One, Starring Mammootty, Is A Portrait Of A Leader As A Democratic Man

One is the story of a leader who is democratic to fault. What if such a politician tried to get a bill passed that allowed people to fire underperforming MLAs and MPs midterm? It makes him a friend of the people and an enemy of everyone else.
One, Starring Mammootty, Is A Portrait Of A Leader As A Democratic Man

Director: Santhosh Viswanath

Cast: Mammootty, Murali Gopy, Joju George, Salim Kumar, Mathew Thomas, Nimisha Sajayan, Madhu

Spoilers Ahead…

One is a character study of Kadakkal Chandran (Mammootty), a fictional chief minister of Kerala, through the eyes of the people he represents. Before we even meet Chandran, we see how Dasappan (Salim Kumar) and his family get unwittingly embroiled with the state when his kids Sanal (Mathew Thomas) and Seena (Gayatri Arun) anonymously post a scathing message about the chief minister on Facebook. A film about a politician who puts people first begins with an extended sequence about their problems. 

Both Sanal and Seena are triumphant at first, but it turns to dread when they realize that they could be caught. We see how the chief minister is remote enough to be mocked and yet his power inspires knee-jerk fear. Sections of the government have an axe to grind with him and the opposition, led by Marampalli Jayanandhan (Murali Gopy), hate the chief minister.

And that's when we're shown the silhouette of the great leader for the first time—it's actually a huge cutout of Chandran that lights up briefly during a lightning strike. We've not met our subject yet, but we've seen his image built up by the people. They feel a mixture of hate, awe, fear, and admiration for him, but what is he really like?

If Chandran had to be described in one word, he's democratic. He shows respect for the opposition, a willingness to negotiate. He also tries to pass a bill that allows citizens to remove an underperforming MP or MLA. But these two narratives don't come together because the film moves from one to the other through short sequences and doesn't make a sustained point.

The bill is Chandran's dream since he was a college student and he argues that it would give citizens ultimate control over governance. This arc had the greatest potential for something like Steven Spielberg's Lincoln where a savvy but detached politician manoeuvres friends and opponents to pass a historic bill. The bill could have been a symbol for Chandran's democratic ideals. His fight to pass it could have been the main narrative.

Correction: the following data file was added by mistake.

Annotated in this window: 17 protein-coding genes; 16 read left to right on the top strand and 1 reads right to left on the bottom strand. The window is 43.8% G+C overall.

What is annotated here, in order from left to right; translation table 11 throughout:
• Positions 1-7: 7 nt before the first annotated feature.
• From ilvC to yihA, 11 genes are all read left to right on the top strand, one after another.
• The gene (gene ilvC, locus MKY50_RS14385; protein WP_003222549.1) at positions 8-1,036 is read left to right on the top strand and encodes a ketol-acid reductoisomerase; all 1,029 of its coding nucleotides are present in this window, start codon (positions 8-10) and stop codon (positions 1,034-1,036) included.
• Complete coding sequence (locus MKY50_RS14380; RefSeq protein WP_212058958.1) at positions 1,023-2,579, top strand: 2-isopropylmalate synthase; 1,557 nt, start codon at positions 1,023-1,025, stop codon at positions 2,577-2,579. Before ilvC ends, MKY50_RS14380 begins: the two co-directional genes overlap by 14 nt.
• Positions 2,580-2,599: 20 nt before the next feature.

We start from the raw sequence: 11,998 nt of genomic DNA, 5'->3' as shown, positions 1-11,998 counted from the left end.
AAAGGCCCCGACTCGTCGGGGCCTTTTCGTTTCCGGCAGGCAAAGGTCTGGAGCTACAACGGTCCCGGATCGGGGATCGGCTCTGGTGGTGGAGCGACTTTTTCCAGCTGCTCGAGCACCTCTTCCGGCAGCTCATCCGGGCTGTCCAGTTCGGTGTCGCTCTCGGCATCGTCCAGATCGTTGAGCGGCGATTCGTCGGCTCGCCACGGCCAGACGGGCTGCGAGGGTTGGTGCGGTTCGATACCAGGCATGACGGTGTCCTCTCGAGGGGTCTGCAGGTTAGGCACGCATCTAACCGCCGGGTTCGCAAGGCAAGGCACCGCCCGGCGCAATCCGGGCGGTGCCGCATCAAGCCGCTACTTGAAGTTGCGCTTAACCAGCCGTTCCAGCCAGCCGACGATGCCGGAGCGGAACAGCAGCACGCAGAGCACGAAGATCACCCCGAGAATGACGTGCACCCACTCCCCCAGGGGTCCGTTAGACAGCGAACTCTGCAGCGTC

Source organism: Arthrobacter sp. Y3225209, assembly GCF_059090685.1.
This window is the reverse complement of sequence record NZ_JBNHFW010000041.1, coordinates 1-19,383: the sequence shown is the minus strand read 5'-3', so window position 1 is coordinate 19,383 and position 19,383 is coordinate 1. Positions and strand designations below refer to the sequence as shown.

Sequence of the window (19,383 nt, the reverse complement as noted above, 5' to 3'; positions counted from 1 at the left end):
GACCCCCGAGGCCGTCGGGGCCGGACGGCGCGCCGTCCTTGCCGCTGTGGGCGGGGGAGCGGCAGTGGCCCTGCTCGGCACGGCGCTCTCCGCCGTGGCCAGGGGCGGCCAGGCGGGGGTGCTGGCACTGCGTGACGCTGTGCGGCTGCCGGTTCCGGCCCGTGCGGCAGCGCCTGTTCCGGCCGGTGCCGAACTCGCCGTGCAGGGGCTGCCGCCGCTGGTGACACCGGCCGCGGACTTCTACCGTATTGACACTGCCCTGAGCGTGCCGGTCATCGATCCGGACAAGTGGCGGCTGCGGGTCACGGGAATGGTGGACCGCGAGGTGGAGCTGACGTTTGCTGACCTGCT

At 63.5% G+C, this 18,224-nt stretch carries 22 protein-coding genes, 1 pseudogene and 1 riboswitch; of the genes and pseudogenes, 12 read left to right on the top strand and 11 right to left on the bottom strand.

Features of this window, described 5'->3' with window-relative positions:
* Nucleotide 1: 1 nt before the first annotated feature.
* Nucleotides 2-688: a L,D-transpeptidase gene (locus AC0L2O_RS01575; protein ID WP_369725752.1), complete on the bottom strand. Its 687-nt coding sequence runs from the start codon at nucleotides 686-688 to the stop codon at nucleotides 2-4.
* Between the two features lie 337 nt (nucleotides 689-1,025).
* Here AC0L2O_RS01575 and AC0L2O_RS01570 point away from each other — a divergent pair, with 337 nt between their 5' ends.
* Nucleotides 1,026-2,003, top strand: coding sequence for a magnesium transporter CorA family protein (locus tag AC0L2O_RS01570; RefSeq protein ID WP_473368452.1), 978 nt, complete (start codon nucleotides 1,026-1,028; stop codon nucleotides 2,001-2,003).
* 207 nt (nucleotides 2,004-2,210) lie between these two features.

But writers Bobby & Sanjay focus on Chandran, the extraordinary politician, not on narratives. The bill is picked up at the film's end. Until then we get sequences with Chandran discussing politics with his own confidant Babychan (Joju George), his partymen, and the opposition. These conversations are allowed to breathe, with people stating and restating their points, splitting hair to gain an argumentative advantage, backing off when the opponent is ticked off—it feels cerebral without feeling intelligent. 

It's the droning conversation of a politician navigating everyday micro-problems before they explode. It allows for detailed dialogue-based exposition of Chandran's mind but it doesn't create drama. For those familiar with Kerala state politics, they might take on a significance deeper than one merely based on information in the film. 

But these plodding, repetitive scenes bolster Chandran's democratic credentials. He's not the kind of chief minister who sways the opposition with rhetoric. He gives away a foot so he can gain an inch. For instance, he personally does away with parts of his security apparatus, but refuses to force others to follow. These scenes have none of the frisson of getting a bill passed. It's like listening to unedited tapes of negotiations when you could, instead, be seeing Chandran transforming the world with a law that gives people the power to fire politicians.

Chandran's personal life is virtually non-existent, but his barebones relationships with his sister and Babychan reveal the extent of his personal sacrifice: he has no one to live for but the people. When his sister leaves after a visit, he asks in an uncharacteristically broken voice if she could stay for a couple more days. He doesn't compel her as an elder brother. He, democratically, makes a request, which she denies, and he accepts it. He's not a democrat just for the camera. 

Or take the scene where he literally forgets how to write his signature when he tries to seal a compromise deal with the opposition. It's as if he's losing his own identity to ensure that the people preserve theirs. You see this bipolarity in Mammootty's portrayal throughout the film. He is authoritative as a chief minister and yet polite as a person. He is both the man and the image at the same time.

There are scenes similar to the one in Darkest Hour where Churchill gets on a train and meets members of the public. Chandran takes an impromptu auto ride, he explains what true education is to college students, talks about what being a barber's son means to him. You see Chandran's past through these scenes and they portray Chandran as an ideal chief minister who connects with his people. 

But with a background score that erupts on cue and repetitive slo-mo shots of Chandrans feet, walk, and gestures, this sequence has some great moments while also getting tedious, especially if you don't fully understand the political context. 

Finally, the film hesitantly picks up the narrative about passing the bill. The end result of Chandran's efforts are not what we expect, but that's used superbly to reinforce his democratic image. Chandran believes that success and failure don't matter as long as the cause of democracy is pushed further. One has taken the same attitude towards it's subject, chief minister Kadakkal Chandran.

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